Ann Arbor city councilmember Jeff Hayner has been removed from several boards, committees, and commissions. After Hayner used a homophobic slur to attack journalists, on Monday city council voted 8-2 to strip him of these assignments until the conclusion of the current appointment cycle in December. Last week’s a2view included an incomplete description of the proposed action. MLive (subscriber exclusive)

 “I worry that nurses are accumulating these emotional scars,” says Christopher Friese, director of U-M’s Center for Improving Patient and Population Health and co-author of a U-M study just published in JAMA Psychiatry. The retrospective study found that female nurses are twice as likely to commit suicide as women in general. Male nurses commit suicide even more often, but at rates similar to other men. Friese is concerned that “if we don’t address these scars we’re going to place nurses at greater risk for mental health conditions and suicide.” Michigan Radio

Dog licenses, block-party permits, and construction plan approvals are now available online. These and many other licenses, permits, and approvals used to require a trip to City Hall. Ann Arbor just launched STREAM, an online system two years in the making, that lets it all be done remotely. 

TheRide wants your input on its long-term public transportation plan. The Ann Arbor Area Transportation Authority’s public advisory group will help shape the future of local public transport. Click here to learn about the plan, and here to apply to join the group (deadline is May 5.)

Marketplace Changes

Just Between Friends consignment sale returns. The Just Between Friends Spring Sale will return to the Washtenaw Farm Council Grounds April 29 through May 2.The semiannual consignment sale allows parents to buy and sell a wide variety of previously owned baby, kids and maternity items at discounts of 50-90 percent off retail value. Consignors can drop sale items off April 26 and 27. Ann Arbor Observer  

Who Needs Ya?

Citizens can influence the shape of new political districts. The League of Women Voters of Ann Arbor Area (LWVAAA) is working to educate citizens about Communities of Interest, a new tool that has the potential to change election district lines. In  2018, Michigan voters passed a constitutional amendment creating an Independent Citizens Redistricting Commission  to determine the boundaries of U.S. congressional and Michigan house and senate districts, which are among the most “gerrymandered” in the nation. The commission will consider Communities of Interest when they draw the new lines. LWVAAA’s Margaret Leary has the story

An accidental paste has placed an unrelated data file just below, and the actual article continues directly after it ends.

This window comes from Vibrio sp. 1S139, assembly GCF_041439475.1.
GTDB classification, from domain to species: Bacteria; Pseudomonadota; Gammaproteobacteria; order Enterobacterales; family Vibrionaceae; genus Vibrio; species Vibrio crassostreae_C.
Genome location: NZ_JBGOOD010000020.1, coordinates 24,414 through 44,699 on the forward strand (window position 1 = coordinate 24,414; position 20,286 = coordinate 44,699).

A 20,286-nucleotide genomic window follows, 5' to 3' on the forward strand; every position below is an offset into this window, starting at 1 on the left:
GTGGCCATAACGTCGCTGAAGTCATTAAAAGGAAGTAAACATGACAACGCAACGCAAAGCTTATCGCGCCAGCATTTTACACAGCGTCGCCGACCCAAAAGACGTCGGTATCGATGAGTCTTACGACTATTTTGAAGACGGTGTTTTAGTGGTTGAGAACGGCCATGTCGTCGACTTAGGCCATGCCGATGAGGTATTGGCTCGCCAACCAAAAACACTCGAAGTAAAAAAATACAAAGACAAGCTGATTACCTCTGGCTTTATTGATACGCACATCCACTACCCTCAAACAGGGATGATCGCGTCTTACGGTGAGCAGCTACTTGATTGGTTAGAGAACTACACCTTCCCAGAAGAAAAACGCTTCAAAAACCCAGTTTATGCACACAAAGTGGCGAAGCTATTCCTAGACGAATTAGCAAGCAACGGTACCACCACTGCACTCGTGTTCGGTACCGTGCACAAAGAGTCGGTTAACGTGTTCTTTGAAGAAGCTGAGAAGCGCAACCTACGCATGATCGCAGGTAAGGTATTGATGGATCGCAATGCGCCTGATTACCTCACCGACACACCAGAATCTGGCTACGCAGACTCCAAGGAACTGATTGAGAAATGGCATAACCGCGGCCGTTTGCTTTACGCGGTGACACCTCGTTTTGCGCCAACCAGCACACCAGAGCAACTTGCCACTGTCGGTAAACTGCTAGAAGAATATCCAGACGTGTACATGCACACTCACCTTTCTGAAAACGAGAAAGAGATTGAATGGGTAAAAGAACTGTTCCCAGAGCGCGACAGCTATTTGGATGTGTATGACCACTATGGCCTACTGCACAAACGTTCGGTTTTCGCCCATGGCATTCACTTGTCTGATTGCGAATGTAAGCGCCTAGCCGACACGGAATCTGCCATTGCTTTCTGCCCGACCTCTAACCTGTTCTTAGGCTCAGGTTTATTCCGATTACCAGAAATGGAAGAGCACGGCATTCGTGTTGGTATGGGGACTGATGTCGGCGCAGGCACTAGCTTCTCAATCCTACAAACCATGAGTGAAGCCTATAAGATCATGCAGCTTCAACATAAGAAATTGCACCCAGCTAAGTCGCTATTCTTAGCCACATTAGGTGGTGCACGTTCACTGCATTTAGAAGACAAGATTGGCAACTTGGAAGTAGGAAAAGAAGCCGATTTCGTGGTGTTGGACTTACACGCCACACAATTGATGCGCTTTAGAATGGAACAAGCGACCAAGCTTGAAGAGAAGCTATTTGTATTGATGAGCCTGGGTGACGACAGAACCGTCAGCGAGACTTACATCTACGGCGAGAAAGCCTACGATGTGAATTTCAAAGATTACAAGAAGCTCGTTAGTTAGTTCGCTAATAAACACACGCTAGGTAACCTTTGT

Keegan Rodgers, former People’s Food Co-op baker and owner of the Lakehouse Bakery in Chelsea, has been unable to work since becoming ill several months ago. Friends and family launched a GoFundMe campaign to help keep the bakery going while Rodgers recovers which has raised more than  $11,000 toward a $50,000 goal. GoFundMe

April 17, day one of Sacramento Knoxx's sidewalk art installation "Ancient Future Fire,"  which marks the final portion of the artists' work as UMS’s Community Engagement Research Residency Artist. See below for more information. 
Left: Kellz. Right: Sacramento Knoxx. Photo by Mark Francis II

Things to Do 

By Ella Bourland

22 Thursday: Get outside to celebrate Earth Day. Visit “Ancient Future Fire,” a sidewalk art installation that uplifts indigenous futures, the relationship to the land, and the sacred stewardship needed for a balanced life. It’s the work of Detroit Anishinaabe/Chicano rapper Sacramento Knoxx, founding member of Aadizookaan, an art and music collective guided by ancestral indigenous-based knowledge. The free installation is on display through Saturday April 24 at People’s Food Co-Op, 216 N. Fourth Ave.  

23 Friday: Talk a walk in the new Commons Park to see Megiddo Peace Project’s 7th Annual Earth Day Downtown (late morning through early evening time TBA, April 22–25) where Washtenaw County climate-oriented organizations will display and discuss their work to mitigate climate change, from instruments that purify water and trap solar energy to educational materials that promote conversation. Free at Center of the City Commons, Fifth Ave. at Library Lane. Masks required. Megiddo Peace Project,                                                                                                                                          
24 Saturday: Attend an outdoor concert by local sing-songwriter Fred Thomas, frontman of the indie punk band Saturday Looks Good to Me, whose influences range from the Beach Boys to Guided by Voices. Hyperion Coffee Co., 306 N. River St., Ypsilanti. No cover charge, masks required. 

25 Sunday: Stream a recording of Fifth Wall Performing Arts’s 2019 premiere of Grey Gant's opera Michigan Trees: A Guide to the Trees of Michigan and the Great Lakes Region (available all day). Directed by Karl Ronneburg, it’s about a trans woman grappling with self-acceptance as she travels to Northern Michigan, guided by the Mother of Trees, to transform herself into a white pine overlooking Lake Superior. With the Converge String Quartet. Stars Allison Prost, Grey Gant, Kate Moss, Kara Huckabone, and Samantha Kao. On-demand viewing available through Tuesday April 27. For URL and tickets ($0–$20 pay-what-you-can), see Fifth Wall Performing Arts.

See the Observer's online calendar for many more local events.